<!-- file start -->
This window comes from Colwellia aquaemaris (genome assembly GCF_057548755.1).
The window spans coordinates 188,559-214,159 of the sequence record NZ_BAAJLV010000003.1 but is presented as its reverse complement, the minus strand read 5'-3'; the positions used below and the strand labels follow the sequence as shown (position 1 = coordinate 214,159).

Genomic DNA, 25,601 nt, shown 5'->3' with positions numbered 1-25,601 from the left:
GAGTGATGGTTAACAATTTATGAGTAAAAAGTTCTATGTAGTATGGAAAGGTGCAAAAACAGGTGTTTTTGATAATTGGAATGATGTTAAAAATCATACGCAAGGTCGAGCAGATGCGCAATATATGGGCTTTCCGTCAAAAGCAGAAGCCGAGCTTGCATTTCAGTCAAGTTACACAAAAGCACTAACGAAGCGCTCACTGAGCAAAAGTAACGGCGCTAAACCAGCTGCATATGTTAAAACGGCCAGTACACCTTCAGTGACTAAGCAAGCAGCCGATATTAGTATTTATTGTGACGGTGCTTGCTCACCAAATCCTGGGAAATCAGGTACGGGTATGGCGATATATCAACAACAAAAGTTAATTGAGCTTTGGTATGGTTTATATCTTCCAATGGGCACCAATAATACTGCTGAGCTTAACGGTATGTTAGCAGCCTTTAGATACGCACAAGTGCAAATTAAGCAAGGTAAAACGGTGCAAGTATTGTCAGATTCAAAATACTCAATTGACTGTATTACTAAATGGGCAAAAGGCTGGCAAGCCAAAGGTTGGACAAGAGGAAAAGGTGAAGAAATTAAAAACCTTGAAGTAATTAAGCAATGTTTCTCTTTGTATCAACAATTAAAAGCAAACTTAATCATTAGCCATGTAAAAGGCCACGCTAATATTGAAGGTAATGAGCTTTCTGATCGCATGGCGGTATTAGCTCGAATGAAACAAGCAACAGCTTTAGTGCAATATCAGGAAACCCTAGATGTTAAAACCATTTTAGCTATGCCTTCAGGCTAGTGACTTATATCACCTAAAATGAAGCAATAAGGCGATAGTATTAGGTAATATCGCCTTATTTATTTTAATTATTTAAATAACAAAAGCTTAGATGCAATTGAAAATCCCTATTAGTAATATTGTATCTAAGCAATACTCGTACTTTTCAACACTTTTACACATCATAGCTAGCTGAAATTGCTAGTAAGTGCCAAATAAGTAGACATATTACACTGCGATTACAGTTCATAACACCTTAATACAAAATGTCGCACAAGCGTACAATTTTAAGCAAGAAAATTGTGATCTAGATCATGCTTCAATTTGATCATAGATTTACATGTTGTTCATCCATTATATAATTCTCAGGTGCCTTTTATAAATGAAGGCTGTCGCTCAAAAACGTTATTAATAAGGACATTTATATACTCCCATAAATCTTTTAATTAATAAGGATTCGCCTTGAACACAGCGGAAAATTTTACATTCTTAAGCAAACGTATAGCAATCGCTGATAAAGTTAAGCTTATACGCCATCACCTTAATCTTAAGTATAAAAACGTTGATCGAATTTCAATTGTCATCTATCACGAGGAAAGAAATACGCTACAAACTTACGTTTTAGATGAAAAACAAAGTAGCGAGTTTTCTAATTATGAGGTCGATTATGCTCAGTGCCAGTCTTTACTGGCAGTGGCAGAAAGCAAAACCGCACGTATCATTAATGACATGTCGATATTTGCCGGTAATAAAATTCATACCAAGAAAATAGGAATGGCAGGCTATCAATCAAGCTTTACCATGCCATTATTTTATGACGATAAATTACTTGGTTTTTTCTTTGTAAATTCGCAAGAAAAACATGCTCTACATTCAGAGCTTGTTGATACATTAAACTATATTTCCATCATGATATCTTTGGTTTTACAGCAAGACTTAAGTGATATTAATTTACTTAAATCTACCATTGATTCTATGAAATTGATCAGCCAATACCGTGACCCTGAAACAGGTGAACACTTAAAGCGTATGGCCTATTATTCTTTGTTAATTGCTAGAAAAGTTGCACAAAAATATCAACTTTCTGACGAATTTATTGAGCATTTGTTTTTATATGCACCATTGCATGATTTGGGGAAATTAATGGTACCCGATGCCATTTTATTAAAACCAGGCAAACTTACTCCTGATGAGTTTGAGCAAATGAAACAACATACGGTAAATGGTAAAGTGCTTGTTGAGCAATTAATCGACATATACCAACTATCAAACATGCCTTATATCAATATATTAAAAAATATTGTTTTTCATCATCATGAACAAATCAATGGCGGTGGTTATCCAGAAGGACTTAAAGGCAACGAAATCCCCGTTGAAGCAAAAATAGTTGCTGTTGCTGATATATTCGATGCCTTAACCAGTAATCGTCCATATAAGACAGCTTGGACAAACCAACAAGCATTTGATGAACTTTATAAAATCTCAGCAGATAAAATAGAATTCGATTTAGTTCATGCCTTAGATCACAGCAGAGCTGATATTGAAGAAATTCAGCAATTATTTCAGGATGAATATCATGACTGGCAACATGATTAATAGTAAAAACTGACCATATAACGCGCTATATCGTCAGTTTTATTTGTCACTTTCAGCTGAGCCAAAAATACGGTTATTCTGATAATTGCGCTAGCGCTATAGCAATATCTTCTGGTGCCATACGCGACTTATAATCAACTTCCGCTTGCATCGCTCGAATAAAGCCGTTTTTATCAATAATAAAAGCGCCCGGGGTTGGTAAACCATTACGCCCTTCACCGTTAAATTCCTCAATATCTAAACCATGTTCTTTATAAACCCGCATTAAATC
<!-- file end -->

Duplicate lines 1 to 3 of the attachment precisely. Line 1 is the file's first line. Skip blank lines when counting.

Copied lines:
This window comes from Colwellia aquaemaris (genome assembly GCF_057548755.1).
The window spans coordinates 188,559-214,159 of the sequence record NZ_BAAJLV010000003.1 but is presented as its reverse complement, the minus strand read 5'-3'; the positions used below and the strand labels follow the sequence as shown (position 1 = coordinate 214,159).

Genomic DNA, 25,601 nt, shown 5'->3' with positions numbered 1-25,601 from the left: